In South Africa our land!

 

Location South Africa AU Africa

Location of  South Africa  (dark blue)– in Africa  (light blue & dark grey)
– in the African Union  (light blue)
South Africa - Location_Map_(2013)_-_ZAF_-_UNOCHA.svg (1)
Capital
  • Pretoria(executive)
  • Bloemfontein(judicial)
  • Cape Town(legislative)
Largest city Johannesburg
Official languages 11 languages

Ethnic groups(2014)
  • 80.2% Black
  • 8.8% Coloured
  • 8.4% White
  • 2.5% Asian
Demonym South African
Government Unitary; parliamentary; republic
• President
Jacob Zuma
• Deputy President
Cyril Ramaphosa
Legislature Parliament
• Upper house
National Council
• Lower house
National Assembly
Independence from the United Kingdom
• Union
31 May 1910
• Self-governance
11 December 1931
• Republic
31 May 1961
• Current constitution
4 February 1997
Area
• Total
1,221,037 km2(471,445 sq mi) (24th)
• Water (%)
negligible
Population
• 2015 estimate
54,956,900 (25th)
• 2011 census
51,770,560
• Density
42.4/km2 (109.8/sq mi) (169th)
GDP (PPP) 2016 estimate
• Total
$742.461 billion (30th)
• Per capita
$13,321 (90th)
GDP (nominal) 2016 estimate
• Total
$326.541 billion (35th)
• Per capita
$5,859 (88th)
Gini (2009) 63.1
very high
HDI (2014) Increase 0.666
medium · 116th
Currency South African rand (ZAR)
Time zone SAST(UTC+2)
Drives on the left
Calling code +27
ISO 3166 code ZA
Internet TLD .za


South Africa – What’s in the Name

The name “South Africa” is derived from the country’s geographic location at the southern tip of Africa. Upon formation the country was named the Union of South Africa in English, reflecting its origin from the unification of four formerly separate British colonies. Since 1961 the long form name in English has been the “Republic of South Africa”. In Dutch the country was named Republiek van Zuid-Afrika, replaced in 1983 by the Afrikaans Republiek van Suid-Afrika. Since 1994 the Republic has had an official name in each of its 11 official languages.

Mzansi, derived from the Xhosa noun umzantsi meaning “south”, is a colloquial name for South Africa, while some Pan-Africanist political parties prefer the term “Azania”.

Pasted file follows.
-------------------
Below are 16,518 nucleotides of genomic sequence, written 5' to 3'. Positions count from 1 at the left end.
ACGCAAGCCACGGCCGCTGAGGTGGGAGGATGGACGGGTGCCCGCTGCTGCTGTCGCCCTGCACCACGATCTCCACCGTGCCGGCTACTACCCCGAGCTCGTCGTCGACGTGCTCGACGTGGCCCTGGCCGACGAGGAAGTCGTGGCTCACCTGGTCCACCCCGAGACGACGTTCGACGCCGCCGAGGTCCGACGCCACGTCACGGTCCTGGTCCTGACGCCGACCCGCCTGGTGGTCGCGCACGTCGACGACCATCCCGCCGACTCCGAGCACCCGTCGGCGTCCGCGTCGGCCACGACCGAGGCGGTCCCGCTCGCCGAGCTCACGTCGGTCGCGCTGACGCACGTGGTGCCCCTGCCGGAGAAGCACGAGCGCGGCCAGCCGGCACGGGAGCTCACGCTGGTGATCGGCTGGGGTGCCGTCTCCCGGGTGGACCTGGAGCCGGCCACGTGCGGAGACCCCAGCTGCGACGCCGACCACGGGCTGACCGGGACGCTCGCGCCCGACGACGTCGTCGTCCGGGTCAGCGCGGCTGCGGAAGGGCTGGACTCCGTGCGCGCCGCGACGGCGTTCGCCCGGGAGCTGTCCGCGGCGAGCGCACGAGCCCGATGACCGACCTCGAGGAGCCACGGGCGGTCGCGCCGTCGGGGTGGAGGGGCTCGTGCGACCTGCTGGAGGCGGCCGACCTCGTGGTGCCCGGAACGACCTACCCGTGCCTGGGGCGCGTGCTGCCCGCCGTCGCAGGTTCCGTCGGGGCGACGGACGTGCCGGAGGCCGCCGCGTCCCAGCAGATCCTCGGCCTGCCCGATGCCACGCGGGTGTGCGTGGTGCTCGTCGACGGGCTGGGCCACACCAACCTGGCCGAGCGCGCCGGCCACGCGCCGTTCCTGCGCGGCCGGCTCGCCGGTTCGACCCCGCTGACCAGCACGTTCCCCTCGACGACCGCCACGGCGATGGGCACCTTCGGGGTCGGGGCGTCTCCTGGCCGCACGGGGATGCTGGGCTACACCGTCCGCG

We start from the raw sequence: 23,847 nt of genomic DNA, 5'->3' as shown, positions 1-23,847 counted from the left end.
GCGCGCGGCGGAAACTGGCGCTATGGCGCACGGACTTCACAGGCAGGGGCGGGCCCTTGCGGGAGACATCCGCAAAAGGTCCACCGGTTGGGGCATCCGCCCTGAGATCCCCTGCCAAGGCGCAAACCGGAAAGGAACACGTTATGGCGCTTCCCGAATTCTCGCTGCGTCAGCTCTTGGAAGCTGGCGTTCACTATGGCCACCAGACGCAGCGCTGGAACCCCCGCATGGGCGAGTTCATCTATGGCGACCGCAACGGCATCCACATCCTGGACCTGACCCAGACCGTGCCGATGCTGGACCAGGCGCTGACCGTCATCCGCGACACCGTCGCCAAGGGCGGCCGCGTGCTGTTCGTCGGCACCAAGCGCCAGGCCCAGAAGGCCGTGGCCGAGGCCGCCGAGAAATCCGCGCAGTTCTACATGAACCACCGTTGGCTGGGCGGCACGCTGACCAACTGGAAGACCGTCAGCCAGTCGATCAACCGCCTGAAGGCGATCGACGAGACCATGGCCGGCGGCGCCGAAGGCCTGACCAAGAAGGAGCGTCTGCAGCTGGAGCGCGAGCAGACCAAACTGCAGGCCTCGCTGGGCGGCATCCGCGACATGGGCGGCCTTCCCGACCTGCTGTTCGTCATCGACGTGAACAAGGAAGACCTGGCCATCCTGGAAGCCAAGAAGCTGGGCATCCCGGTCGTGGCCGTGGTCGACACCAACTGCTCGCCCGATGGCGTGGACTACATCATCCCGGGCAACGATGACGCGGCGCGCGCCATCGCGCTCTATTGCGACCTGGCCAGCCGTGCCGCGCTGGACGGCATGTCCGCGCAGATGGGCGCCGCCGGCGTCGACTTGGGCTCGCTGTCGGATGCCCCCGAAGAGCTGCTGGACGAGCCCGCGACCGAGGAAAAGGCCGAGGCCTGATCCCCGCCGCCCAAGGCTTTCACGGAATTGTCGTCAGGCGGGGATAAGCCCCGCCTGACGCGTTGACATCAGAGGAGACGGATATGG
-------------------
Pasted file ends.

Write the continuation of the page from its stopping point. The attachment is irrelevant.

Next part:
There are eleven official names of South Africa, one in each of its eleven official languages. The number is surpassed only by India. These languages include English, Afrikaans, the Nguni languages (Zulu, Xhosa, Ndebele, and Swazi), as well as the Sotho languages, which include Tswana, Sotho and Northern Sotho. The remaining two languages are Venda and Tsonga.

There are smaller but still significant groups of speakers of Khoi-San languages which are not official languages, but are one of the eight unofficially recognised languages. There are even smaller groups of speakers of endangered languages, many of which are from the Khoi-San family, but receive no official status; however, some groups within South Africa are attempting to promote their use and revival.

The official names are:

Language Long form Short form
Afrikaans Republiek van Suid-Afrika Suid-Afrika
English Republic of South Africa South Africa
Northern Sotho Repabliki ya Afrika-Borwa Afrika Borwa
Southern Ndebele iRiphabliki yeSewula Afrika iSewula Afrika
Southern Sotho Rephaboliki ya Afrika Borwa Afrika Borwa
Swazi iRiphabhulikhi yeNingizimu Afrika iNingizimu Afrika
Tsonga Riphabliki ra Afrika Dzonga Afrika-Dzonga
Tswana Rephaboliki ya Aforika Borwa Aforika Borwa
Venda Riphabuḽiki ya Afurika Tshipembe Afurika Tshipembe
Xhosa iRiphabliki yomZantsi Afrika uMzantsi Afrika
Zulu iRiphabhuliki yaseNingizimu Afrika iNingizimu Afrika

And one former name:

Language Long form Short form Period
Dutch Republiek van Zuid-Afrika Zuid-Afrika 1961 — 1983

South Africa’s country code, ZA, is an abbreviation of this former official name, Zuid-Afrika.

Sources:

http://www.constitutionalcourt.org.za/site/theconstitution/thetext.htm

http://www.statssa.gov.za/publications/P0302/P03022015.pdf

http://data.worldbank.org/indicator/SI.POV.GINI/

http://www.southafrica.info/about/facts.htm